Written in conjunction with a documentary film project, American Afterlives features images by cinematographer Daniel Zox that provide their own testament to our rapidly changing attitudes toward death and the afterlife.
Visit Shannon Lee Dawdy's website.

The Page 99 Test: Building the Devil's Empire.

--Marshal Zeringue

Saturday, October 9, 2021

"The Mismeasure of the Self"

New from Oxford University Press: The Mismeasure of the Self: A Study in Vice Epistemology by Alessandra Tanesini.

About the book , from the publisher:
The Mismeasure of the Self is dedicated to vices that blight many lives. They are the vices of superiority, characteristic of those who feel entitled, superior and who have an inflated opinion of themselves, and those of inferiority, typical of those who are riddled with self-doubt and feel inferior. Arrogance, narcissism, haughtiness, and vanity are among the first group. Self-abasement, fatalism, servility, and timidity exemplify the second. This book shows these traits to be to vices of self-evaluation and describes their pervasive harmful effects in some detail. Even though the influence of these traits extends to any aspect of life, the focus of this book is their damaging impact on the life of the intellect. Tanesini develops and defends a view of these vices that puts vicious motivations at their core. The analyses developed in this work build on empirical research in attitude psychology and on philosophical theories in virtue ethics and epistemology. The book concludes with a positive proposal for weakening vice and promoting virtue.
Visit Alessandra Tanesini's website and blog.

--Marshal Zeringue

Friday, October 8, 2021

"Pushing Cool"

New from the University of Chicago Press: Pushing Cool: Big Tobacco, Racial Marketing, and the Untold Story of the Menthol Cigarette by Keith Wailoo.

About the book, from the publisher:
Spanning a century, Pushing Cool reveals how the twin deceptions of health and Black affinity for menthol were crafted—and how the industry’s disturbingly powerful narrative has endured to this day.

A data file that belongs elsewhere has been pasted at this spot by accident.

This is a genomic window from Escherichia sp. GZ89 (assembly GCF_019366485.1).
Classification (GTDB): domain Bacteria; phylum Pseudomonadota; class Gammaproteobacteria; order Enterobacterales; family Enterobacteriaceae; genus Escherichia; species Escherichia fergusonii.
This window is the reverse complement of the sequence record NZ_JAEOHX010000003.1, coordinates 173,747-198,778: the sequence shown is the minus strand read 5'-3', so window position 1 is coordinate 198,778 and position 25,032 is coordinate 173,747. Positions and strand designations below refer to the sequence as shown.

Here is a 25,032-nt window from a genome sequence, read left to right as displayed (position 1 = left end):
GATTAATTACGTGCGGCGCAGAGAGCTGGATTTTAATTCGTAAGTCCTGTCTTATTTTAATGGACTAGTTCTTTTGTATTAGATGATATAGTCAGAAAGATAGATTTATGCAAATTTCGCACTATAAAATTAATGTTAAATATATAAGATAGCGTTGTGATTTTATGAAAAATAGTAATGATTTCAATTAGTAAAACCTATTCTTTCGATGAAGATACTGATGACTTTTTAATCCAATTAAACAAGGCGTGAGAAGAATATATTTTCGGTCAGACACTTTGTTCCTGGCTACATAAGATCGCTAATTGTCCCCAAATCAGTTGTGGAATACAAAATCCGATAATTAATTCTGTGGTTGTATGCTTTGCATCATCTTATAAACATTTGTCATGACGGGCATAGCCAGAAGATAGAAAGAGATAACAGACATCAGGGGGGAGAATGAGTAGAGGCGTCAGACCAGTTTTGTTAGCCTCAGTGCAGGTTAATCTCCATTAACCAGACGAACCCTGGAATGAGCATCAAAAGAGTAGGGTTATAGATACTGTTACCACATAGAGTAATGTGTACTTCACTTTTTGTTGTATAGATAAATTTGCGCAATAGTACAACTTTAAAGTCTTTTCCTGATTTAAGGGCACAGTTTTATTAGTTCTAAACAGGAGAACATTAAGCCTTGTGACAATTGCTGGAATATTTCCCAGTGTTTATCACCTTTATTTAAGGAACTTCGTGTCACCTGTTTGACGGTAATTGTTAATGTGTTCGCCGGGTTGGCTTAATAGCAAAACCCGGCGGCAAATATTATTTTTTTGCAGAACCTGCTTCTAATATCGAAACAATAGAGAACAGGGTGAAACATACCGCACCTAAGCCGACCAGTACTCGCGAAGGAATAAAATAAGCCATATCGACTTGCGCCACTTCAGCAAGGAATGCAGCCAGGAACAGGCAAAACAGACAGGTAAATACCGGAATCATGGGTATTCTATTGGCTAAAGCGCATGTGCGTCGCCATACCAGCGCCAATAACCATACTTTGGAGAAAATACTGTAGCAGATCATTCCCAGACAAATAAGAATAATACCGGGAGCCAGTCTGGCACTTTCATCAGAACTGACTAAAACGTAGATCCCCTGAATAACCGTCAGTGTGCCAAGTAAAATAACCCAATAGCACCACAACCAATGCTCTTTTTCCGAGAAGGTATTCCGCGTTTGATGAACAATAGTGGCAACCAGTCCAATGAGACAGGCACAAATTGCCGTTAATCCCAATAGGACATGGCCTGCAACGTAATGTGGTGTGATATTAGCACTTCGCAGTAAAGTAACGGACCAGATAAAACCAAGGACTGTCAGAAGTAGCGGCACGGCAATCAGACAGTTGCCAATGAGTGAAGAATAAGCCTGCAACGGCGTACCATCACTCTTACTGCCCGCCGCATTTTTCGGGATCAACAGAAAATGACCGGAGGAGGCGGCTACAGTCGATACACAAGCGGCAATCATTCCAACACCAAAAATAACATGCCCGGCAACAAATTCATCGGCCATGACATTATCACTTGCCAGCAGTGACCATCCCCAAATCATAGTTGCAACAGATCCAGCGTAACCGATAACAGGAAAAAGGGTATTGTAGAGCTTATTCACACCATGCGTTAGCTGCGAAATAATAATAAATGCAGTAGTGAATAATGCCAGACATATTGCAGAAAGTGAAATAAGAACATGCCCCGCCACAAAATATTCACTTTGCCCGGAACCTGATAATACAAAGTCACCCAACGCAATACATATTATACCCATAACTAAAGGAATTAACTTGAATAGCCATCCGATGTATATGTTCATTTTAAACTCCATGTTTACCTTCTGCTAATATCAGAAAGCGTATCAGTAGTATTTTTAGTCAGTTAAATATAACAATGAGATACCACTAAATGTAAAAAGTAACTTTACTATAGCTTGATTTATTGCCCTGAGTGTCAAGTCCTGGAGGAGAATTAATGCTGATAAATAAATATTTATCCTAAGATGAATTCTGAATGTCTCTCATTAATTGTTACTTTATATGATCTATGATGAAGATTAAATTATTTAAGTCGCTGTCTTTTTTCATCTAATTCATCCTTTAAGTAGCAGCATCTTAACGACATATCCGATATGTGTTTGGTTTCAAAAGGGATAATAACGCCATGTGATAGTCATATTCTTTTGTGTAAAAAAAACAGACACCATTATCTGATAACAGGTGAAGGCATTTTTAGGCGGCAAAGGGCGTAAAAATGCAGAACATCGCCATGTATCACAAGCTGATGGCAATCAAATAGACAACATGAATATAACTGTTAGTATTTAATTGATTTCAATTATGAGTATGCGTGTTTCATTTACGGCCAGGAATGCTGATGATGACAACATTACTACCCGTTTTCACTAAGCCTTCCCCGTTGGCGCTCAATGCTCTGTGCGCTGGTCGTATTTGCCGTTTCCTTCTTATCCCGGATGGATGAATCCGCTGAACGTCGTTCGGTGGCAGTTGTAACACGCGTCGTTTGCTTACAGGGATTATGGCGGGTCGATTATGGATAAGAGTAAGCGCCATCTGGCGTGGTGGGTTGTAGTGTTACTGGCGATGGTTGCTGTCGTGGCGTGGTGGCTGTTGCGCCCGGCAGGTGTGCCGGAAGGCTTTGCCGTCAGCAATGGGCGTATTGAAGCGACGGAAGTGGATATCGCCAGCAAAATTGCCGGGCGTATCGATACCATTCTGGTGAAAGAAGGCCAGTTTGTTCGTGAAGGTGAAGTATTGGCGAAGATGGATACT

Police put Eric Garner in a fatal chokehold for selling cigarettes on a New York City street corner. George Floyd was killed by police outside a store in Minneapolis known as “the best place to buy menthols.” Black smokers overwhelmingly prefer menthol brands such as Kool, Salem, and Newport. All of this is no coincidence. The disproportionate Black deaths and cries of “I can’t breathe” that ring out in our era—because of police violence, COVID-19, or menthol smoking—are intimately connected to a post-1960s history of race and exploitation.

In Pushing Cool, Keith Wailoo tells the intricate and poignant story of menthol cigarettes for the first time. He pulls back the curtain to reveal the hidden persuaders who shaped menthol buying habits and racial markets across America: the world of tobacco marketers, consultants, psychologists, and social scientists, as well as Black lawmakers and civic groups including the NAACP. Today most Black smokers buy menthols, and calls to prohibit their circulation hinge on a history of the industry’s targeted racial marketing. In 2009, when Congress banned flavored cigarettes as criminal enticements to encourage youth smoking, menthol cigarettes were also slated to be banned. Through a detailed study of internal tobacco industry documents, Wailoo exposes why they weren’t and how they remain so popular with Black smokers.
Visit Keith Wailoo's website.

--Marshal Zeringue

Wednesday, October 6, 2021

"Poverty, Solidarity, and Poor-led Social Movements"

New from Oxford University Press: Poverty, Solidarity, and Poor-Led Social Movements by Monique Deveaux.

About the book, from the publisher:
Poverty is not only about material deprivation, but also about the subordination and disempowerment of poor populations. So why isn't the emancipation and empowerment of the poor a core goal of ethical arguments for poverty reduction? Deveaux argues in this book that philosophers fail to prioritize these ends, and to recognize the moral and political agency of poor people, because they still conceive of poverty narrowly and apolitically as mere needs scarcity. By comparison, poor activists and critical poverty researchers who see deprivation as structural exclusion and powerlessness advocate a "poor-centered," poor-led, approach to reducing poverty. Stuck in an older paradigm of poverty thinking, philosophers have failed to recognize the power and moral authority of poor communities--and their movements for justice and social change.

If normative ethicists seek to contribute to proposals for just and durable poverty reduction, they will need to look to the insights and aims of "pro-poor," poor-led social movements. From rural landless workers in Brazil, to urban shack dwellers in South Africa, to unemployed workers impoverished by neoliberal economic policies in Argentina, poor-led organizations and movements advance a more political understanding of poverty--and of what is needed to eradicate it. Deveaux shows how these groups develop the political consciousness and collective capabilities of poor communities and help to create the basis for solidarity among poor populations. Defending the idea of a political responsibility for solidarity, she shows how nonpoor outsiders--individuals, institutions, and states--can help to advance a transformative anti-poverty agenda by supporting the efforts of these movements.
--Marshal Zeringue